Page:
Monday, February 15, 2010

Exhibition 3

I'm on Exhibition 3 of Screen 2010 today. There will be fourteen Exhibitions in all with the last one being mounted in March. Over time, I plan to look at each exhibition and highlight one artist from each exhibition whose work appeals to me. It may take me a year to do that with other aspects of my own art popping up as well as responding to new inspirations.

The theme of Exhibition 3 is Competition: Winning Isn't Everything curated by Milena Placentile. Now here is a concept I can sink my teeth into. In the course of my education career I have seen the positive and negative attributes of competition and there has always been more negatives in the drive to be the best, to reach the top, etc. It usually means someone else suffers. I've always believed that as a society we should put more energy into encouraging/teaching how to cooperate, collaborate and develop partnerships. Working together is definitely more difficult than looking out for yourself and moving on up the line.

I was pleased to see Angela Grossmann's work in this exhibition. The general theme of her work is displacement and an examination of the social margins of life.

I first came across Grossmann's name in Canadian Art several years ago and I was immediately smitten with her work. Her backgrounds are often developed through a subtle application of collaged elements that support rather than detract from the finished work. She is also know for painting over images from previous work. The figure features prominently in all her work I've seen. Her figures are delicate and unfinished, hovering on the canvas with a tentativeness that always makes me think that with a few swift marks the whole scene could be changed to highlight something more positive , better or even more questioning. The drips and runs add to the tentative feelings I get. I see this tentativeness as the strength of her work and I'm sure it is not easy to create.

Her work in Exhibition 3 is titled Alpha Girls III which examines the adolescent's need to be accepted and socially popular. The grouping shows all the posturing, rivalry and falseness of this pursuit.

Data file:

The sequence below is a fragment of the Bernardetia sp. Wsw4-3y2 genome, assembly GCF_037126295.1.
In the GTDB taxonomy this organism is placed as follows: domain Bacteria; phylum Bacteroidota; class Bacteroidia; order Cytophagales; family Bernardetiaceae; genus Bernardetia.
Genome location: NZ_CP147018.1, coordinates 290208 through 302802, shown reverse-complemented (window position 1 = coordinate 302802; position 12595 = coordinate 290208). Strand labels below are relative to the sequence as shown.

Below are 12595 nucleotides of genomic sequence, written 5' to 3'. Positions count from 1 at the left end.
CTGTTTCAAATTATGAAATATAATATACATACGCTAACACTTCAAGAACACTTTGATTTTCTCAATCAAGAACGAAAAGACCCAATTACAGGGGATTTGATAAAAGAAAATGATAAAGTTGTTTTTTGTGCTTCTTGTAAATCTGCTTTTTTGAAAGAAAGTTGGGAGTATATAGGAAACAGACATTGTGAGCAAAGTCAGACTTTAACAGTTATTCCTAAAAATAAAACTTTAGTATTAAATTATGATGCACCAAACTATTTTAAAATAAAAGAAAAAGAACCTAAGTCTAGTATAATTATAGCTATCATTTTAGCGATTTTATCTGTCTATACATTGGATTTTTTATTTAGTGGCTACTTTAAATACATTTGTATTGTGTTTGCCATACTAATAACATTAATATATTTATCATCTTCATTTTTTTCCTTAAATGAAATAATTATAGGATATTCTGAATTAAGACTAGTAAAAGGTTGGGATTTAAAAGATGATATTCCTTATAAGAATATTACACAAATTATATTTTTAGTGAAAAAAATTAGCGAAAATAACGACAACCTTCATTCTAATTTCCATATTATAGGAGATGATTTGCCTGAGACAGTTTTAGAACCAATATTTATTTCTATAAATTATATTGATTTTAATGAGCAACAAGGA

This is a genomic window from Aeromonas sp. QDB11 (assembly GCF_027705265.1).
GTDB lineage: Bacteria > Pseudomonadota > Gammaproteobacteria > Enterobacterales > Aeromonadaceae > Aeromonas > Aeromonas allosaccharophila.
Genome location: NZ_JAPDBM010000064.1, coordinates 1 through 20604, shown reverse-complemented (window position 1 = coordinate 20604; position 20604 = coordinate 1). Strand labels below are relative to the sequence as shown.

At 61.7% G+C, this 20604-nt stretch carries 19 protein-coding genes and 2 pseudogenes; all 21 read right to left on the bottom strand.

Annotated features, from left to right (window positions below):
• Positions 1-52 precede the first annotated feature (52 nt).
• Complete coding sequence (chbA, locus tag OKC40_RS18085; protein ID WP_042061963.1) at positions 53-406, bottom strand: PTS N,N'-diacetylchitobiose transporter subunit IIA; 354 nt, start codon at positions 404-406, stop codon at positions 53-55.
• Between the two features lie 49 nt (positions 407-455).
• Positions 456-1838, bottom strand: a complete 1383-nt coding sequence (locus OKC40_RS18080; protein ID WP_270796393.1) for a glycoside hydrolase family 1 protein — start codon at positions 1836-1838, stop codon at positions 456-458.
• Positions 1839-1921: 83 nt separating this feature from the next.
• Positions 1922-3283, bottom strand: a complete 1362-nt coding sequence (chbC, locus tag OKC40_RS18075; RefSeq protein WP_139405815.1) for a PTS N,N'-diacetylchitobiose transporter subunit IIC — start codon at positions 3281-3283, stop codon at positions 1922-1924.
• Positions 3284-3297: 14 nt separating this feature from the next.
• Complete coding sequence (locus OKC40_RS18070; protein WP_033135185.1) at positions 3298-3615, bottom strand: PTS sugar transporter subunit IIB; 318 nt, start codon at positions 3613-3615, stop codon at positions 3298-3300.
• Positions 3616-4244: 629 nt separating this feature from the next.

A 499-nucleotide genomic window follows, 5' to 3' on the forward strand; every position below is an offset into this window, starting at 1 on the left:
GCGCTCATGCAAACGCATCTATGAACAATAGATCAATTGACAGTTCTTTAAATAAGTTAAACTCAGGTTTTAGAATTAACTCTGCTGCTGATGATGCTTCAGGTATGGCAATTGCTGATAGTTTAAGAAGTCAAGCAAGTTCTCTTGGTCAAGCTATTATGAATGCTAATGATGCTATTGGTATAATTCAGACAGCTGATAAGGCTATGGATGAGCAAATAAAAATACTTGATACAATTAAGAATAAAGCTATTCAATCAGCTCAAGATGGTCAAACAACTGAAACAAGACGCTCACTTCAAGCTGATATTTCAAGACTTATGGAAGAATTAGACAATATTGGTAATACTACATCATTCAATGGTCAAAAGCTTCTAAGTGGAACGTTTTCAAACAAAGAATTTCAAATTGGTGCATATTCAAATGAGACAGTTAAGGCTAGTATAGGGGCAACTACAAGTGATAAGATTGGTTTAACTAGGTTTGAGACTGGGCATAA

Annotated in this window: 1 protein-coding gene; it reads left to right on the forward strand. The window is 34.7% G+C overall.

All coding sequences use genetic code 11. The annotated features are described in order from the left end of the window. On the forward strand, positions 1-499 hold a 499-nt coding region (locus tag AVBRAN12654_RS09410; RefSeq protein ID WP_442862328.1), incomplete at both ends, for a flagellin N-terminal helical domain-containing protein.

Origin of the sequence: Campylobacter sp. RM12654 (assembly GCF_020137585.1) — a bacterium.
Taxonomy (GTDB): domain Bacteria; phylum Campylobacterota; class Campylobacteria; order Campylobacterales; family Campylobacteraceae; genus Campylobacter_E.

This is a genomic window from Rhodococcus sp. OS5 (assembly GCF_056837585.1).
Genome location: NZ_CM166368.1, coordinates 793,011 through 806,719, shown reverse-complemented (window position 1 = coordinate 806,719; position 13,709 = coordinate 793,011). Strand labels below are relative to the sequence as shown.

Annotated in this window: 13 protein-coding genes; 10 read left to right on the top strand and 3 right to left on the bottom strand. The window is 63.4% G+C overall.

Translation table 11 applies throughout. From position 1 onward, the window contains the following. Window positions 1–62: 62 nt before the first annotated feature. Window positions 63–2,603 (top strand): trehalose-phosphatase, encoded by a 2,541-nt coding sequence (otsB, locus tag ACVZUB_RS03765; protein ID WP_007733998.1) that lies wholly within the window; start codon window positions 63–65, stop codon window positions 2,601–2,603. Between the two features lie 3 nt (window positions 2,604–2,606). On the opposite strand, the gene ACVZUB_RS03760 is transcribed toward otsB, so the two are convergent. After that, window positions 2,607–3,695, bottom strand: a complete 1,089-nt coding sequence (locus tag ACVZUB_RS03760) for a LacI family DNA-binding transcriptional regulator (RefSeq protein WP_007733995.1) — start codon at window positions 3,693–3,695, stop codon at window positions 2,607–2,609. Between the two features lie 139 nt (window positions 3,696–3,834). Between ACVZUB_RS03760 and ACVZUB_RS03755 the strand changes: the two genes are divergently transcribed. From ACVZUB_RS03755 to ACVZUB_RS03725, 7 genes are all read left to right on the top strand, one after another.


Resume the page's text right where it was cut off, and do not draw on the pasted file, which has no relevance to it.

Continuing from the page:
To see more of Angela Grossmann's work check out this link for the Dianne Farris Gallery.

Did you have a favourite in Exhibition 3?


Kathy said...

I like many of the works i nthe third exhibition. Some of them are very clever. Angela Grossman's technique is wonderful, and I appreciate her themes as well. This is fun! Thanks, Margaret.

Margaret Ryall said...

I have to agree that I liked more works in this exhibition than the other two. I am open to viewing all kinds of contemporary art because it shows you the range of what's possible and allows you to place your own work in this broader context. Thanks for participating. I'm pursuing it because it is a good learning experience for me.

-Don said...

I was hard-pressed to pick my favorite in this gallery. So, I'll list the ones I like. Leslie Supnet's "The Nature of Schemes" is a wonderful indictment of pyramid schemes. Mitch Robertson's "Winners & Losers (Boxers) made me chuckle - as did Craig LeBlanc's "The League (Playing with the Big Boys)" I really like the aggressive stare of the middle girl in Angela Grossmann's "Alpha Girls III".

Now that I've gone thru the gallery a few more times as I type this I realize I do have a favorite. There is something very compelling about Eliza Griffiths' "Karate Girl III". I can't take my eyes off of it! Her frank stare and balled fists don't quite hide her soft edges. There are both aggression and sensitivity bottled up into one beautiful work here.

OK, I've extrapolated long enough for one morning...


hwfarber said...

I've looked through the galleries and read the descriptions several times. Thanks; I can't pick a favorite.

Margaret Ryall said...

Karate Girl III was my next in line . There is something about that image that has made me think about it since I last saw it. To me that is the mark of good work.

I have a feeling I will come upon an exhibition that will cause me to have the same response. In the first three I already knew and liked the work of the artist I chose.